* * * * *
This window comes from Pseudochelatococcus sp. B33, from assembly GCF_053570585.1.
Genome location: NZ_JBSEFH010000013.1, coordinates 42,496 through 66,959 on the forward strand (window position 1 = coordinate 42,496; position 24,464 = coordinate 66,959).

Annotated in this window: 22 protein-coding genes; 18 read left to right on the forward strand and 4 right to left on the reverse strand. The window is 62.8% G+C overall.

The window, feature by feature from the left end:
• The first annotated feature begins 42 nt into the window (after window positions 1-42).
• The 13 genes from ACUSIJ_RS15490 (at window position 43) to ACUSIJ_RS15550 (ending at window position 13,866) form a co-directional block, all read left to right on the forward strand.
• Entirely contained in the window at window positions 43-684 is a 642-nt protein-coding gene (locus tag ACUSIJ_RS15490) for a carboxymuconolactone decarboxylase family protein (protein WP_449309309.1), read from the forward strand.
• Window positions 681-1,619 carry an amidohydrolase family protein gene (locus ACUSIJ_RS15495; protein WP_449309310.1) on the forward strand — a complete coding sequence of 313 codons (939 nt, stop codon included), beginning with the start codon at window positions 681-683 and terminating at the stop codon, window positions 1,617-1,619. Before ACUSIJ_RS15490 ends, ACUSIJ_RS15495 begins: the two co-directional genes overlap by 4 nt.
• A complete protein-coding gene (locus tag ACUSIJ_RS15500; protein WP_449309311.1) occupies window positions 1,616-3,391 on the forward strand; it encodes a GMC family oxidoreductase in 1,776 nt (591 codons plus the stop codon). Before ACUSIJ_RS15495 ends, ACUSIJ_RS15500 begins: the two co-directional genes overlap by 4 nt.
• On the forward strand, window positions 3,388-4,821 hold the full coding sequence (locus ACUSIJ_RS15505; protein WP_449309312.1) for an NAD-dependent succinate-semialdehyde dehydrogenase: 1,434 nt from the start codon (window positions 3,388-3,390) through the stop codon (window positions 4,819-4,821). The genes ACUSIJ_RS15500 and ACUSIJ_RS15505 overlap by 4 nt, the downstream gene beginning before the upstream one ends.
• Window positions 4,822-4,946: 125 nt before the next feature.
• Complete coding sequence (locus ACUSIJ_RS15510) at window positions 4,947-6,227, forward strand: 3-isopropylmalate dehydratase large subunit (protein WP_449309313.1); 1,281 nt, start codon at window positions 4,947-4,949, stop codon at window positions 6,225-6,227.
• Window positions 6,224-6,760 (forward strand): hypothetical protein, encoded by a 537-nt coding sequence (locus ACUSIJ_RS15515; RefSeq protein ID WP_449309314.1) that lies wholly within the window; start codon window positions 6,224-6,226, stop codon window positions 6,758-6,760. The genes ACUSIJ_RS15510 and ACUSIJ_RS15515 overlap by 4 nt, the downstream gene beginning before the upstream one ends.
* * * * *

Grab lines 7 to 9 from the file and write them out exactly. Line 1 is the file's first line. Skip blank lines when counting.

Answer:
• Entirely contained in the window at window positions 43-684 is a 642-nt protein-coding gene (locus tag ACUSIJ_RS15490) for a carboxymuconolactone decarboxylase family protein (protein WP_449309309.1), read from the forward strand.
• Window positions 681-1,619 carry an amidohydrolase family protein gene (locus ACUSIJ_RS15495; protein WP_449309310.1) on the forward strand — a complete coding sequence of 313 codons (939 nt, stop codon included), beginning with the start codon at window positions 681-683 and terminating at the stop codon, window positions 1,617-1,619. Before ACUSIJ_RS15490 ends, ACUSIJ_RS15495 begins: the two co-directional genes overlap by 4 nt.
• A complete protein-coding gene (locus tag ACUSIJ_RS15500; protein WP_449309311.1) occupies window positions 1,616-3,391 on the forward strand; it encodes a GMC family oxidoreductase in 1,776 nt (591 codons plus the stop codon). Before ACUSIJ_RS15495 ends, ACUSIJ_RS15500 begins: the two co-directional genes overlap by 4 nt.